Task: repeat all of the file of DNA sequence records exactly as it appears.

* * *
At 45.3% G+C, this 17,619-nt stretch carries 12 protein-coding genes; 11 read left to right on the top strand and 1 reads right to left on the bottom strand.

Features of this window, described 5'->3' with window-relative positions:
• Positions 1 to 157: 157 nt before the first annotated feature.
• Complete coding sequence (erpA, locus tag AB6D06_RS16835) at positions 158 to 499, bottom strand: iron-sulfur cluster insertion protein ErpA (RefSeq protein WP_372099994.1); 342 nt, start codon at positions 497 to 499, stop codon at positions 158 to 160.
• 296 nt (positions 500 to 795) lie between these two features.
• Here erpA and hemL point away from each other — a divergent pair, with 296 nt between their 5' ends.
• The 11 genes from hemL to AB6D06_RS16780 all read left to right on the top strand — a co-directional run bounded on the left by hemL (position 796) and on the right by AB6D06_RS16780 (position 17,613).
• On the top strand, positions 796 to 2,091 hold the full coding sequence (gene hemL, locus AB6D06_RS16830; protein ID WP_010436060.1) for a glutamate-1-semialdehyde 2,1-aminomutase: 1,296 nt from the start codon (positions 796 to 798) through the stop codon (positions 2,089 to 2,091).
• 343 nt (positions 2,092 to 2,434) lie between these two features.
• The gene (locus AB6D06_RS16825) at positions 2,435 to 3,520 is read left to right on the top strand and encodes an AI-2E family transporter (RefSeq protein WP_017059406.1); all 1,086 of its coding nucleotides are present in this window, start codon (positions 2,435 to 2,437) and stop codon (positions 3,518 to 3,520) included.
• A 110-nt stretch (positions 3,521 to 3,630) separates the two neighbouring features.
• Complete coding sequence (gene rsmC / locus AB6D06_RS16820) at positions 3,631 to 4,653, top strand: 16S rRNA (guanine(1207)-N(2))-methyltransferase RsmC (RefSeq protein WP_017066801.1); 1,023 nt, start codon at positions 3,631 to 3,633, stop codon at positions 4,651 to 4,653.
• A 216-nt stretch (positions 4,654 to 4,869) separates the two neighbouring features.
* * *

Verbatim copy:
At 45.3% G+C, this 17,619-nt stretch carries 12 protein-coding genes; 11 read left to right on the top strand and 1 reads right to left on the bottom strand.

Features of this window, described 5'->3' with window-relative positions:
• Positions 1 to 157: 157 nt before the first annotated feature.
• Complete coding sequence (erpA, locus tag AB6D06_RS16835) at positions 158 to 499, bottom strand: iron-sulfur cluster insertion protein ErpA (RefSeq protein WP_372099994.1); 342 nt, start codon at positions 497 to 499, stop codon at positions 158 to 160.
• 296 nt (positions 500 to 795) lie between these two features.
• Here erpA and hemL point away from each other — a divergent pair, with 296 nt between their 5' ends.
• The 11 genes from hemL to AB6D06_RS16780 all read left to right on the top strand — a co-directional run bounded on the left by hemL (position 796) and on the right by AB6D06_RS16780 (position 17,613).
• On the top strand, positions 796 to 2,091 hold the full coding sequence (gene hemL, locus AB6D06_RS16830; protein ID WP_010436060.1) for a glutamate-1-semialdehyde 2,1-aminomutase: 1,296 nt from the start codon (positions 796 to 798) through the stop codon (positions 2,089 to 2,091).
• 343 nt (positions 2,092 to 2,434) lie between these two features.
• The gene (locus AB6D06_RS16825) at positions 2,435 to 3,520 is read left to right on the top strand and encodes an AI-2E family transporter (RefSeq protein WP_017059406.1); all 1,086 of its coding nucleotides are present in this window, start codon (positions 2,435 to 2,437) and stop codon (positions 3,518 to 3,520) included.
• A 110-nt stretch (positions 3,521 to 3,630) separates the two neighbouring features.
• Complete coding sequence (gene rsmC / locus AB6D06_RS16820) at positions 3,631 to 4,653, top strand: 16S rRNA (guanine(1207)-N(2))-methyltransferase RsmC (RefSeq protein WP_017066801.1); 1,023 nt, start codon at positions 3,631 to 3,633, stop codon at positions 4,651 to 4,653.
• A 216-nt stretch (positions 4,654 to 4,869) separates the two neighbouring features.